It is recommended that discussions with the parents should be conducted in the presence of the child because these children understand and they want clarification of the problem to an extent equal to that of the parents. Ambivalent and guilt feelings are distributed between parents and child on almost an equal basis. The authors point out that especially in the early stages of learning sociability, most handicapped children find themselves more at ease when they are a part of a group with disability problems similar to their own. A day school is greatly preferable to institutional care if this advantage can be obtained in the community. The need for play and recreation periods, for learning fair play, for obeying the rules of the game, and learning to get along with others, is stressed very strongly. These considerations are just as important for the handicapped child as for any other. In fact, more important.
The handicapped individual can achieve independence by the slow and painful process of learning to perform the activities of daily living under careful Clinic Team supervision. The need for progress in this respect is stressed. Moreover, performance of the activities of daily living should lead to a feeling of responsibility for some other duties around the home, thus making the handicapped child a more important individual in the family integration.
Parents' apprehension regarding the child's handicaps will make him fear that his condition is more serious than it really is, and the importance of frank discussions regarding every point of his disability, with reassurance, will give him more confidence and reduce his anxiety.
The difficulties in undertaking new experiences may seem almost insurmountable, but patience and encouragement of the child's determination in confronting these experiences has been stressed by these understanding authors as important items in parental education and management.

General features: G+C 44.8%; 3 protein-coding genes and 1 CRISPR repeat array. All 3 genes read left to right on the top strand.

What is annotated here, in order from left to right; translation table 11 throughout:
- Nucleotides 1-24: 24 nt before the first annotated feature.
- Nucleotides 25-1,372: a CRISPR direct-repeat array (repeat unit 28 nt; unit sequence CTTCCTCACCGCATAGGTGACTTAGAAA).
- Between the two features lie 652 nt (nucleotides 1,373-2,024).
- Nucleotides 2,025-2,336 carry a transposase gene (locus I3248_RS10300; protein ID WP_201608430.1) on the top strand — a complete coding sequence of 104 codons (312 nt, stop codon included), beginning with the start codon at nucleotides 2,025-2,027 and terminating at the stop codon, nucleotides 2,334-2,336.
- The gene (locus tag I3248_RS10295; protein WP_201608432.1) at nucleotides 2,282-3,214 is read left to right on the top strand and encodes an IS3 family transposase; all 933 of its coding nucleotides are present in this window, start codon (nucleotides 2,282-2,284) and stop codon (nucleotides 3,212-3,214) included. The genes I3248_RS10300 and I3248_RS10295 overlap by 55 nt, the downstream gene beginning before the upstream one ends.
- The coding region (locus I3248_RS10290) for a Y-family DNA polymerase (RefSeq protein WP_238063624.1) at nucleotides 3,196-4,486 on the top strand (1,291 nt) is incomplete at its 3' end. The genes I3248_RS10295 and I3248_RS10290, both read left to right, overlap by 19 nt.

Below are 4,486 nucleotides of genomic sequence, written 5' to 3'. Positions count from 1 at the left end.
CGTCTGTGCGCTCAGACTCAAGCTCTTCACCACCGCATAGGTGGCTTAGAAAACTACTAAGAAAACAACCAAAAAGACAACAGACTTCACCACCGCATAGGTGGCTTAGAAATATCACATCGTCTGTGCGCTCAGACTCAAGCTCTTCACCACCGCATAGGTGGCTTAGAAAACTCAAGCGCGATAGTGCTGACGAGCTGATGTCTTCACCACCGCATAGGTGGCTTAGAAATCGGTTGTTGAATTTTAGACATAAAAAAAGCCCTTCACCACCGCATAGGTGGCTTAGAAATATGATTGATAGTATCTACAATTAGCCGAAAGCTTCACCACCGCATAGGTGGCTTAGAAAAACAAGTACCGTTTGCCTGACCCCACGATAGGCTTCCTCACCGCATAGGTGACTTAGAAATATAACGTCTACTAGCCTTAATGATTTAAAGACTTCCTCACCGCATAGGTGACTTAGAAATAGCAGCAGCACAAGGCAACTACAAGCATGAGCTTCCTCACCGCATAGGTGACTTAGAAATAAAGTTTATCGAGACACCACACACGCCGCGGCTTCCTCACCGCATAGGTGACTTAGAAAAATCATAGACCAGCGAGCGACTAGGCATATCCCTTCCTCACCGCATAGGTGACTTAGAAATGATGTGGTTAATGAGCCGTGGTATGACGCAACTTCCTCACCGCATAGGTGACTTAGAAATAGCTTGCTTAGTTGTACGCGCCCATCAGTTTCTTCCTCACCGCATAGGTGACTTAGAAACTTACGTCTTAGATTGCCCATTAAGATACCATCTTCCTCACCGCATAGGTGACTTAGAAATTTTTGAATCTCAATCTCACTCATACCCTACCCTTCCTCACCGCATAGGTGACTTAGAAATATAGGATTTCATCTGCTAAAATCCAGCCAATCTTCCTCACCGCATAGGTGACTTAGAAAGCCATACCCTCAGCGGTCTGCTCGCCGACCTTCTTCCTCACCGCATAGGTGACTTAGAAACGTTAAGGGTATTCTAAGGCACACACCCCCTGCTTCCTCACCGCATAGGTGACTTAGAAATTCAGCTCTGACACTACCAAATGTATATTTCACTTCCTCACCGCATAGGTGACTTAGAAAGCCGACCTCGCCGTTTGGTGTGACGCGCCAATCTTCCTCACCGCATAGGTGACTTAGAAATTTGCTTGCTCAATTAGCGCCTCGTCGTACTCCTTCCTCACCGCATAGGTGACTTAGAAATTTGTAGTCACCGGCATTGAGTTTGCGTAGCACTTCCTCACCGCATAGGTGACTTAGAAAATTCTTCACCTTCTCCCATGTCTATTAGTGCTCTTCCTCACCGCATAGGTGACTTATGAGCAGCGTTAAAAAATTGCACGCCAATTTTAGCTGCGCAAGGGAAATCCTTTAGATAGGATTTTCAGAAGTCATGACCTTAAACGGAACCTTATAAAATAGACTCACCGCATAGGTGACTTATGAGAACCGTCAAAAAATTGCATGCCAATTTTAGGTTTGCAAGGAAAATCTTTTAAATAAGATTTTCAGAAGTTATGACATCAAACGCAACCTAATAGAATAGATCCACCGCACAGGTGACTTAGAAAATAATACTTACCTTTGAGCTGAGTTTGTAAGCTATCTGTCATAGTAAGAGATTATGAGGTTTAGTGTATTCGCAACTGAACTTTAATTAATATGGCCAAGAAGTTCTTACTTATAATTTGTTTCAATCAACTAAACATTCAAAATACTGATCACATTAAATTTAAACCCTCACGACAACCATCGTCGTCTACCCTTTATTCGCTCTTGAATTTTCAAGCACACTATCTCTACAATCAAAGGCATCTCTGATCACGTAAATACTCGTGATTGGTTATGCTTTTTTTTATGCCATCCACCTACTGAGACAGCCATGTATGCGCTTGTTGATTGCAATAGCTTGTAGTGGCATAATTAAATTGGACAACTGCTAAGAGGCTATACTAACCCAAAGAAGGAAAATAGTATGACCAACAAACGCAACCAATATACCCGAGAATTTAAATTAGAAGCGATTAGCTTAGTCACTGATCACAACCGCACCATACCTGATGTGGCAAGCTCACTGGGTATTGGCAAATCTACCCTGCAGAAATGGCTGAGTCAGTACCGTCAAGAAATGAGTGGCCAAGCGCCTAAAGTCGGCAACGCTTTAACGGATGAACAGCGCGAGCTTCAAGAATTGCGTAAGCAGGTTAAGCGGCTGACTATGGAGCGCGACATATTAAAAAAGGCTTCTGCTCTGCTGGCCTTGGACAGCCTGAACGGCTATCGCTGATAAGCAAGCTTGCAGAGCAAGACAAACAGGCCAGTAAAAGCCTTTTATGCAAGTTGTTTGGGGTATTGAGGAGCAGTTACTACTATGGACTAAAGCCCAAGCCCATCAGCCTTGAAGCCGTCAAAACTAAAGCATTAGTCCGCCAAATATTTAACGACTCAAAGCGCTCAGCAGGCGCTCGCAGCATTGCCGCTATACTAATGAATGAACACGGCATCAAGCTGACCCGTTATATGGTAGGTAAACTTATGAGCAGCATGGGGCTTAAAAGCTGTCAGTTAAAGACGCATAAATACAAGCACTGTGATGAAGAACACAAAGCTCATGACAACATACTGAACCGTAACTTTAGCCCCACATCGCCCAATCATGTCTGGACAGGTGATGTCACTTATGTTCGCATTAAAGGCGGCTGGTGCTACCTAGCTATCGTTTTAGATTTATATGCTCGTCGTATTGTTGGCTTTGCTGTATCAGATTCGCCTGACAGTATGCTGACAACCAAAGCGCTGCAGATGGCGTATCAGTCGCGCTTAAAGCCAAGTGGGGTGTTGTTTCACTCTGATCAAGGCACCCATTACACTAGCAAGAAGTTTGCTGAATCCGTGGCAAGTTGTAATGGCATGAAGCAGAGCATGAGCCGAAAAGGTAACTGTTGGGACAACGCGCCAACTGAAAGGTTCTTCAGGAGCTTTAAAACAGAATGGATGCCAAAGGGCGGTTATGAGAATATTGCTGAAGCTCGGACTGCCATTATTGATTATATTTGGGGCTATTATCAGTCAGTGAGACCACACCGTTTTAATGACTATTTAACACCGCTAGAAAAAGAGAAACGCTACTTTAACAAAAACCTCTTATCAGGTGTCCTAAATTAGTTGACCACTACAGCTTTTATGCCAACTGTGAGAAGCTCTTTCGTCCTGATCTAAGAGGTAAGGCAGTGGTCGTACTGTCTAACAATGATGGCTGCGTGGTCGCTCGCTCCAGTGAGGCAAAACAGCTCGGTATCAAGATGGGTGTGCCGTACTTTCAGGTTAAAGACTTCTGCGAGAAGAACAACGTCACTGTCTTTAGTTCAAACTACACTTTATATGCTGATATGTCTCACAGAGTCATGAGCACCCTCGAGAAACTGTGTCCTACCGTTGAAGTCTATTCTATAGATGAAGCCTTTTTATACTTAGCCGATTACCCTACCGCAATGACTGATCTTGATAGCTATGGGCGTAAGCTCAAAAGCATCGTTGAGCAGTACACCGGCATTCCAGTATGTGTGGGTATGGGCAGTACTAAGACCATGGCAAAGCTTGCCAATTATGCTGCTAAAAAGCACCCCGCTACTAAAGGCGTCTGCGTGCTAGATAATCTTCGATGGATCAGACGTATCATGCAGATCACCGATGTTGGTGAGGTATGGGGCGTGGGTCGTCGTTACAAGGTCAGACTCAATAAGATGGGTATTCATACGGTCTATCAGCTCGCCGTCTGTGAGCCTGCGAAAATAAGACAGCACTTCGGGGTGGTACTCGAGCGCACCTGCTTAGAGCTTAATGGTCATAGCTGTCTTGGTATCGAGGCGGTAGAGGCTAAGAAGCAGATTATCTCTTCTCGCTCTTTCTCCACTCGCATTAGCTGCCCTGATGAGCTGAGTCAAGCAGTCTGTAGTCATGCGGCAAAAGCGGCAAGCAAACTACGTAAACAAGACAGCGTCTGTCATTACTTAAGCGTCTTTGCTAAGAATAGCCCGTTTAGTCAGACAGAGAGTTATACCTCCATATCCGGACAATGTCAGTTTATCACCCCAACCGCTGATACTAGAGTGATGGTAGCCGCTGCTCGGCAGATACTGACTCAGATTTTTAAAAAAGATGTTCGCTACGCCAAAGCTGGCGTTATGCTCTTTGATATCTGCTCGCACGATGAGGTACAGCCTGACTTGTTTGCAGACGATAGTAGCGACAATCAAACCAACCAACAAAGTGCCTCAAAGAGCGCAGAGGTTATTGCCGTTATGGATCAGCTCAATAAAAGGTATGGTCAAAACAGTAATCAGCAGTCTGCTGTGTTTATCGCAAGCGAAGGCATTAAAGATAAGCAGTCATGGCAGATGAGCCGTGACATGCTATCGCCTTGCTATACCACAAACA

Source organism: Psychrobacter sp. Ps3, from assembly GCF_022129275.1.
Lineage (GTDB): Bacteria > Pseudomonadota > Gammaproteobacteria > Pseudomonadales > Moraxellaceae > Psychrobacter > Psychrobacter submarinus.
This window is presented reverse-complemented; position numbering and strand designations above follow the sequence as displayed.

Dealing with Pity
Another portion of the book stresses the education of the handicapped child with respect to the pity that is generated by his deformity or disability. A self-respecting child resents pity because it makes him feel inferior. If the handicapped child can learn to put the other person at ease with a courteous remark or explanation, he will be doing someone else a favor and aiding his own adjustment. It is pointed out that the handicapped child should receive only his fair share of consideration in family life, not the lion's share. The results are then far better for everyone, including himself. If his needs are always put first he is apt to become self-centered, overly dependent, and even tyrannical. The other children almost inevitably feel resentment toward the favored child. Insofar as the handicapped child is able, he should be included in all family activities.
Relationships with neighbors in the community are stressed. This is an extremely complicated problem because it also involves the siblings, who may receive criticism from children in the community because a member of their family is handicapped or disabled. Involving the parents in group therapy and reassuring them that if each family had 100 children, at least one or two would be handicapped, and that this could happen in the first, the twenty-fifth, or the hundredth child, will help dissolve their guilt feelings regarding the child. There is no question that there are certain instances where genetic trends are so strong toward the production of handicapped children that parents should be so informed, if this is their misfortune.